Coal Mining Law and Regulations
Today, DMRM has jurisdiction over approximately 265 coal mining permits. House Bill 443 and Senate Bill 73 require DMRM to maintain an estimate of the cost to reclaim (Performance Security Estimate - PSE) on each permitted site. These estimates are required to be updated as new area is added or reclamation costs change but, at a minimum, on an annual basis.
CURRENT OHIO COAL MINING LAW & RULES
Ohio Revised Code, Chapter 1513 and Ohio Administrative Code 1501.13; or Link to Coal Regulations by subject
In addition to the mining and reclamation laws, operators must comply with a host of other local, state, and federal laws and programs to maintain a permit to mine coal in Ohio. Federal laws include the Clean Air Act, Clean Water Act, Federal Coal Mine Safety and Health Act, Endangered Species Act, Fish and Wildlife Coordination Act, National Historic Preservation Act, the Archaeological and Historic Preservation Act, and Executive Order 11593 which relates to the protection of both historic and pre-historic sites.
Ohio’s first state law regulating coal mining, the Strip Coal Mining Act, became effective in 1947. This law required Ohio mine operators to have a state-issued license and, to ensure that reclamation would be performed, to pay a bond of $100.00 for each acre of land mined. In 1949, a strengthened version of this law created the Division of Reclamation within the Department of Agriculture.
Early surface reclamation requirements were much less strict than the requirements in place today. The early versions of the surface mining laws in Ohio were refined and strengthened throughout the next three decades. Gradually, reclamation bonds were increased and requirements for the success of revegetation and for the restriction of off-site pollution were tightened. In 1972, a far-reaching revision of the strip mine law took effect in Ohio. This law required regrading of the mine spoil to approximate pre-mining contour of the land, replacement of topsoil, and the establishment of a successful vegetation cover by the mine operator prior to the State’s release of reclamation bond. When this law was passed, it was the most comprehensive strip mine law in the nation.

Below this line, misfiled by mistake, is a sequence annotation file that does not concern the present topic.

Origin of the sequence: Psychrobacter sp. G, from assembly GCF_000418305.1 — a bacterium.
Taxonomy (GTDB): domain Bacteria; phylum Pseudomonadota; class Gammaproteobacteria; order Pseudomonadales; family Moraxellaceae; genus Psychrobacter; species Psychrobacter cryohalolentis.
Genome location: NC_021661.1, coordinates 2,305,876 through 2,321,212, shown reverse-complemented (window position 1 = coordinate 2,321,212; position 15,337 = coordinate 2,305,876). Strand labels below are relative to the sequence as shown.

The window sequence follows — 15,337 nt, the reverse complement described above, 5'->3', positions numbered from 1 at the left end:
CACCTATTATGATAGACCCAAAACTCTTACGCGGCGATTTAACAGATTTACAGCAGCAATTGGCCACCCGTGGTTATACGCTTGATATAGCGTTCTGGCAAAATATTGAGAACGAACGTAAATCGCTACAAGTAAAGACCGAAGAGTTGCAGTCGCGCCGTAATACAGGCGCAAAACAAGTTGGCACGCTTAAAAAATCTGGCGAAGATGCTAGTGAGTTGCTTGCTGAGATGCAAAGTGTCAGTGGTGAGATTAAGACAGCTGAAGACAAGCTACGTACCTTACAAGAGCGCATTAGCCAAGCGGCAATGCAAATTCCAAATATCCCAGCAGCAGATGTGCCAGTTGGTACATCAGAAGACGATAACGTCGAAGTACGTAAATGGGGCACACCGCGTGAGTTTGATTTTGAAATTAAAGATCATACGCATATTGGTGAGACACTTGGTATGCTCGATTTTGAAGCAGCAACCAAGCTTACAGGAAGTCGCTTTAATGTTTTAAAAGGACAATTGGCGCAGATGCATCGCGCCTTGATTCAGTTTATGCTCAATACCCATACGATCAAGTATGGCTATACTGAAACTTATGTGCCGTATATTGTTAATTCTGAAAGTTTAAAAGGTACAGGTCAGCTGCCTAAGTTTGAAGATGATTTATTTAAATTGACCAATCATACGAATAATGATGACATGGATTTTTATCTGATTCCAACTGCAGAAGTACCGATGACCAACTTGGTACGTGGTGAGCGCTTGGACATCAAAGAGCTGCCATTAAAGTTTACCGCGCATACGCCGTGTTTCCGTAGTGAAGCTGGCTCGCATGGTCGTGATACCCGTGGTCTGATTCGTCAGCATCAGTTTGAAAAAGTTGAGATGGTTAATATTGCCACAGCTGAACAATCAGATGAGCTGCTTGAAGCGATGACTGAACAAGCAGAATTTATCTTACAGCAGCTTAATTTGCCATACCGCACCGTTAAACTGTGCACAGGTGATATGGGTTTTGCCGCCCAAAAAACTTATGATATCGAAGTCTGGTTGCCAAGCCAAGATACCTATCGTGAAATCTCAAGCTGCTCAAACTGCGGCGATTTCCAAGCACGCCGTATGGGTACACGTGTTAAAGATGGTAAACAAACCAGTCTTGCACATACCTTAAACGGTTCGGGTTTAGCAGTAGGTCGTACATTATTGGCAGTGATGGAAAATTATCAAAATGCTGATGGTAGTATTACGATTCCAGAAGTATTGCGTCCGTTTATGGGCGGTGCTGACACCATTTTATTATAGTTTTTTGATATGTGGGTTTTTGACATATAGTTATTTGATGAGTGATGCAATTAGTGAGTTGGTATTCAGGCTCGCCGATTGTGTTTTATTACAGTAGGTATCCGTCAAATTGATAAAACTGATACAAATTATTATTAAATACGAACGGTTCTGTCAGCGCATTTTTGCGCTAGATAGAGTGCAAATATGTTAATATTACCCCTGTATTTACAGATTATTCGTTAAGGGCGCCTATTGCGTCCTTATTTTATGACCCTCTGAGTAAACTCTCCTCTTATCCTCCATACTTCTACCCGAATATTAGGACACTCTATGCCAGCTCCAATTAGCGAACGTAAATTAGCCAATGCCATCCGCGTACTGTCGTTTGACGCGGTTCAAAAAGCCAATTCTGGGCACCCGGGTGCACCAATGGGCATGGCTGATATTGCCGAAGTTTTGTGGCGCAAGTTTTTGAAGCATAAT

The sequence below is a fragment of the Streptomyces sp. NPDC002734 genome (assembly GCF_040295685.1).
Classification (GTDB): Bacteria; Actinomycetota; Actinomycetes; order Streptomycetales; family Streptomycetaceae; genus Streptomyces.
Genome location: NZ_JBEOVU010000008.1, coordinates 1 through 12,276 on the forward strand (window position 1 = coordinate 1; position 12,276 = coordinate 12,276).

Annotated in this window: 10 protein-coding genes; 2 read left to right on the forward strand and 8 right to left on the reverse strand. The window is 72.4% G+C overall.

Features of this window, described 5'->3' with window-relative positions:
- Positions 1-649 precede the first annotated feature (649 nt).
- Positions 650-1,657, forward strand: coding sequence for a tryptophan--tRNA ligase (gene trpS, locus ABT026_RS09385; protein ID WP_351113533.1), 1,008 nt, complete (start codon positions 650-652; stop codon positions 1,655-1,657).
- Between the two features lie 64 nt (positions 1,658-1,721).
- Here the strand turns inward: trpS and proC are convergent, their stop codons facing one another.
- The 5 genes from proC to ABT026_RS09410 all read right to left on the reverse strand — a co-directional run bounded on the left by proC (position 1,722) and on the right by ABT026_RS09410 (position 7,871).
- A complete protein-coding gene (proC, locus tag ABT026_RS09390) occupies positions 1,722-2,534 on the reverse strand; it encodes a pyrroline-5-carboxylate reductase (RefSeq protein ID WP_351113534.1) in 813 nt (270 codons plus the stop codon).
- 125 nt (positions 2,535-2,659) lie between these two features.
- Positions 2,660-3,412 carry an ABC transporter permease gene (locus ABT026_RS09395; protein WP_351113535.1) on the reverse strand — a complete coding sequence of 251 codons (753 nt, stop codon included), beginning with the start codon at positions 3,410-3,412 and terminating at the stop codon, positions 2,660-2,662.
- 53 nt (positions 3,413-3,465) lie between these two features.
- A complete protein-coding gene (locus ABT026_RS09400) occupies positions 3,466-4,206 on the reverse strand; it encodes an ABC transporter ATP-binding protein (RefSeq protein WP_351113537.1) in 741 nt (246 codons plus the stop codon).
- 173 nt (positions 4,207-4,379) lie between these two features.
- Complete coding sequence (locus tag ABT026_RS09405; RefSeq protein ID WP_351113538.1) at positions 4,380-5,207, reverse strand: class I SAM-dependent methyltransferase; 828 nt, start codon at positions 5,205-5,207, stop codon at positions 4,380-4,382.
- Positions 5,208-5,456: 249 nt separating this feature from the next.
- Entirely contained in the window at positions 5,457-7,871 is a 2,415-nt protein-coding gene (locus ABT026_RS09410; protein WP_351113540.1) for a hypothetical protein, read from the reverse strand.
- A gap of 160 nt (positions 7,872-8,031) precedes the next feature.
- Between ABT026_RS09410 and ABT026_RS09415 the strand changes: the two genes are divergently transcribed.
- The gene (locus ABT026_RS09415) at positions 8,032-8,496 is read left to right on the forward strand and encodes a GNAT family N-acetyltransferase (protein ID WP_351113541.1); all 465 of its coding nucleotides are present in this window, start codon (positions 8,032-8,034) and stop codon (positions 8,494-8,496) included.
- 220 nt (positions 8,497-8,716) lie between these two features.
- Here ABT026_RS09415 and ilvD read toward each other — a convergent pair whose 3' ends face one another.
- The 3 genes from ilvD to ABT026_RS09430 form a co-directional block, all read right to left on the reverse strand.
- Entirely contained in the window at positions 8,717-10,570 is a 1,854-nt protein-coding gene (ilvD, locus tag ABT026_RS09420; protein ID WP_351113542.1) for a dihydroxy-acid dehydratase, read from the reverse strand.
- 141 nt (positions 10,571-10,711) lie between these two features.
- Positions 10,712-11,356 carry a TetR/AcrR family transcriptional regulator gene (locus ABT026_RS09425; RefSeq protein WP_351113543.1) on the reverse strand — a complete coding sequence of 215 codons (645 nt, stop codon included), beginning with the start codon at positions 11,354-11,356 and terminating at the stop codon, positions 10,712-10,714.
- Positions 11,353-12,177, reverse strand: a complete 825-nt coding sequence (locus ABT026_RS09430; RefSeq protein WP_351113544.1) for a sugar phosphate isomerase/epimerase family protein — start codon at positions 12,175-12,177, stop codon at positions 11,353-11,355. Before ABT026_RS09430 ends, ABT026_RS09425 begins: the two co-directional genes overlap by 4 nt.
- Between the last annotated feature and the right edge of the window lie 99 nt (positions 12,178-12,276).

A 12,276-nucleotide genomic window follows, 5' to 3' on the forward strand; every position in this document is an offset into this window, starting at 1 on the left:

The first Ohio law governing underground coal mining went into effect in 1949, requiring miners to close or fence all surface openings to underground mines abandoned after June of 1941. In 1981, this law was made more stringent in order to remain in compliance with Federal law. Underground mines are now regulated by DMRM, and have reclamation requirements similar to those for surface mines.
On August 3, 1977, the United States Congress passed the Surface Mining Control and Reclamation Act (SMCRA). This Act established stringent national standards for coal mining and reclamation. SMCRA created the federal Department of the Interior’s Office of Surface Mining Reclamation and Enforcement (OSM).
Because of the diverse mining conditions in the United States, Congress intended that the states become the primary regulator. Each state proposes its own laws and regulations for the mining industry. These laws and regulations must meet or exceed federal standards and are subject to approval by the Secretary of the Interior. This procedure allows individual states to gain primacy control over the regulation of surface mining. The Secretary of the Interior approved Ohio’s regulatory and AML program in 1982.